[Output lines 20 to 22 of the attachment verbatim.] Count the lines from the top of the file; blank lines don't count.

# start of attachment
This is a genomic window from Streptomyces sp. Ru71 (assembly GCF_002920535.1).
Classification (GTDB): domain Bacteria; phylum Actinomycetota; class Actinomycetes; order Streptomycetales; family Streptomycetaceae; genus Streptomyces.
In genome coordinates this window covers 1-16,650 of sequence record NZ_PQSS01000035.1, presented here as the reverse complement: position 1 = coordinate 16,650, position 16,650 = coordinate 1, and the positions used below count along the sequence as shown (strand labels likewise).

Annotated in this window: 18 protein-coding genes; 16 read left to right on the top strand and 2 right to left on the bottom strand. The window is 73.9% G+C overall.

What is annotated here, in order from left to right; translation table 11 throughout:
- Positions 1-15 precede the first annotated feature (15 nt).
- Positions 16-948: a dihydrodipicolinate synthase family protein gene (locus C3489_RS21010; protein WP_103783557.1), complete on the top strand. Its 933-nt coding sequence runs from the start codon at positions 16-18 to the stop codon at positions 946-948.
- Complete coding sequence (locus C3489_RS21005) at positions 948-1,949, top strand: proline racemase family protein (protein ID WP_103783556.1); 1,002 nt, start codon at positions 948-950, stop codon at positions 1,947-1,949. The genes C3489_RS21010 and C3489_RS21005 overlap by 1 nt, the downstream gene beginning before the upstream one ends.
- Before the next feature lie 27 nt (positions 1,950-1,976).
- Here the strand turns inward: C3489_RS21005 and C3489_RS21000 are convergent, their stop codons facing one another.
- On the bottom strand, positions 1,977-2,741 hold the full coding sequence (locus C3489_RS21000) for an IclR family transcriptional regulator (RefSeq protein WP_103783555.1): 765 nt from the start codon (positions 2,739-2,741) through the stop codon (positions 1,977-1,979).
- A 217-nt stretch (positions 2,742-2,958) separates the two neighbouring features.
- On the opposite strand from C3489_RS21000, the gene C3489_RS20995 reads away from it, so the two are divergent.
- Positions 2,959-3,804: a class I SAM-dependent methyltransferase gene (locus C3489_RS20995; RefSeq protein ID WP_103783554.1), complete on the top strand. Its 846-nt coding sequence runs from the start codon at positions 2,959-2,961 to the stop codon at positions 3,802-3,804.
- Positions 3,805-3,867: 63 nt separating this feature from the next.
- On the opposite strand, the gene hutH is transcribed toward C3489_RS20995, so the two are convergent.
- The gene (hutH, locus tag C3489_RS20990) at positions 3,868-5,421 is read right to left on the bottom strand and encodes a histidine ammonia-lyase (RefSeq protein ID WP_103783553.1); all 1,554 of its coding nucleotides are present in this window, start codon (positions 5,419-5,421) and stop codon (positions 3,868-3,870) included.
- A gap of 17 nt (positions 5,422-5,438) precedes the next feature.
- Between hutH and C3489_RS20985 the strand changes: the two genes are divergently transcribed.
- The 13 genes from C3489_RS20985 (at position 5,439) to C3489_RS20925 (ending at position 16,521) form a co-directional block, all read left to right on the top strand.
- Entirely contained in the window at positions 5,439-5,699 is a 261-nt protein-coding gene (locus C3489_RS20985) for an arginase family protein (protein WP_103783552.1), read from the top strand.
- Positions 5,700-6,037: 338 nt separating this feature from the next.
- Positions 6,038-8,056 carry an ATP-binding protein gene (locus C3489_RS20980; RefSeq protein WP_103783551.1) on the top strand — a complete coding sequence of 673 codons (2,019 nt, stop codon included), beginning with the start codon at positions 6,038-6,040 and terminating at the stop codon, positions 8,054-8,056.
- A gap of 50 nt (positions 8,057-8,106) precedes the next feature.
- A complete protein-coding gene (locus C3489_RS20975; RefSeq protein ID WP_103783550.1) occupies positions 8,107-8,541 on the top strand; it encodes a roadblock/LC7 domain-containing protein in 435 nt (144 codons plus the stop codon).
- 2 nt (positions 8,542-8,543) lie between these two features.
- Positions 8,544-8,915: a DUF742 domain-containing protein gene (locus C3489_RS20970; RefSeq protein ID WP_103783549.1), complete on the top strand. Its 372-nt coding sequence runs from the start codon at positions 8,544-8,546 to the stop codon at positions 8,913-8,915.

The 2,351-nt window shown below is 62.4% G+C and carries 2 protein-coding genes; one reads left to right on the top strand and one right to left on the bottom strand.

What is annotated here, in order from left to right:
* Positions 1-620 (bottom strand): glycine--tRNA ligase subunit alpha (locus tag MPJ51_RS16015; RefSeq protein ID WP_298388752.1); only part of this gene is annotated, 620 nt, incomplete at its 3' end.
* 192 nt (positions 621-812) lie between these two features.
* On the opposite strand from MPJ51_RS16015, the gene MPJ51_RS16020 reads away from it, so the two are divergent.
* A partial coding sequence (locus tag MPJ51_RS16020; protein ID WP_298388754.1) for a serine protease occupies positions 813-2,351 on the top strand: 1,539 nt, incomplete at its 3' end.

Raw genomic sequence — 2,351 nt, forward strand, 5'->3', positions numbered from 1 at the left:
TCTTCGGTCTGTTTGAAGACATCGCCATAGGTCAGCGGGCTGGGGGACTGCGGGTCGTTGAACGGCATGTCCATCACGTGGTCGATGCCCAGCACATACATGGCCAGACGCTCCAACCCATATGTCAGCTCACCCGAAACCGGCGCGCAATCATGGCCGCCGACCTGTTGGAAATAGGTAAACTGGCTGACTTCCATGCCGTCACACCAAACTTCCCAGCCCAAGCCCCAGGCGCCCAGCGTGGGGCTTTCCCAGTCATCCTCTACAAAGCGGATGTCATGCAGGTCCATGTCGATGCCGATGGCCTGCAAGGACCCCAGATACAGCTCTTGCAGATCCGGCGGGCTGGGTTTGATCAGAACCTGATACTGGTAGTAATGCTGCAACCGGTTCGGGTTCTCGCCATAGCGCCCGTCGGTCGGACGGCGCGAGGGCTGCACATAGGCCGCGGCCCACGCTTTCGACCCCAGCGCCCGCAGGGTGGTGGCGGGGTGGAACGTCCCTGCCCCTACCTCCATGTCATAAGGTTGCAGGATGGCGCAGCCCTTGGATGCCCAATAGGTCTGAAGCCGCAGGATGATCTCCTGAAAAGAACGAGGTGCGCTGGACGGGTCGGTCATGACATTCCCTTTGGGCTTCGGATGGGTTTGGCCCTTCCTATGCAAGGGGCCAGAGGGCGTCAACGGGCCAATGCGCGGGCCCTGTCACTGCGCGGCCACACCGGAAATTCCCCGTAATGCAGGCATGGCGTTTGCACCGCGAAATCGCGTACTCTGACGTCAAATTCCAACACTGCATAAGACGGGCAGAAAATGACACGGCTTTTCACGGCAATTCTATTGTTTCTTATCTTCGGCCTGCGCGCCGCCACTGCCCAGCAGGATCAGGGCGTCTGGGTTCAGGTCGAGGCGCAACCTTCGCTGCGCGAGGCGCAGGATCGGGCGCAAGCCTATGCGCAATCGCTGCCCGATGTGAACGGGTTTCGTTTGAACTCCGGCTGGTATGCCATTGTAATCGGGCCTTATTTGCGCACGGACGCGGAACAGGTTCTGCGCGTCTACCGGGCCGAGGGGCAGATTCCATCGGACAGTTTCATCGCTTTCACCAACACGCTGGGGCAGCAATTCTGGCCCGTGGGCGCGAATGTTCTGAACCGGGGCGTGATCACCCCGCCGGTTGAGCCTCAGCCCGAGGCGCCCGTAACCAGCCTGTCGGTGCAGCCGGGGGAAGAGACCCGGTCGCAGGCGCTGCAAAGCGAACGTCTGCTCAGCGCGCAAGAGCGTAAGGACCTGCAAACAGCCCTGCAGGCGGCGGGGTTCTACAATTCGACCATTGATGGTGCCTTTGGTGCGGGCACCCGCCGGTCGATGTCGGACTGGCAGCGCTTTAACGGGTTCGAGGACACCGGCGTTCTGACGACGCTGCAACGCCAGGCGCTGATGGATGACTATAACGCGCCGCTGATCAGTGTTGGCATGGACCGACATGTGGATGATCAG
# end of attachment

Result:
- The 13 genes from C3489_RS20985 (at position 5,439) to C3489_RS20925 (ending at position 16,521) form a co-directional block, all read left to right on the top strand.
- Entirely contained in the window at positions 5,439-5,699 is a 261-nt protein-coding gene (locus C3489_RS20985) for an arginase family protein (protein WP_103783552.1), read from the top strand.
- Positions 5,700-6,037: 338 nt separating this feature from the next.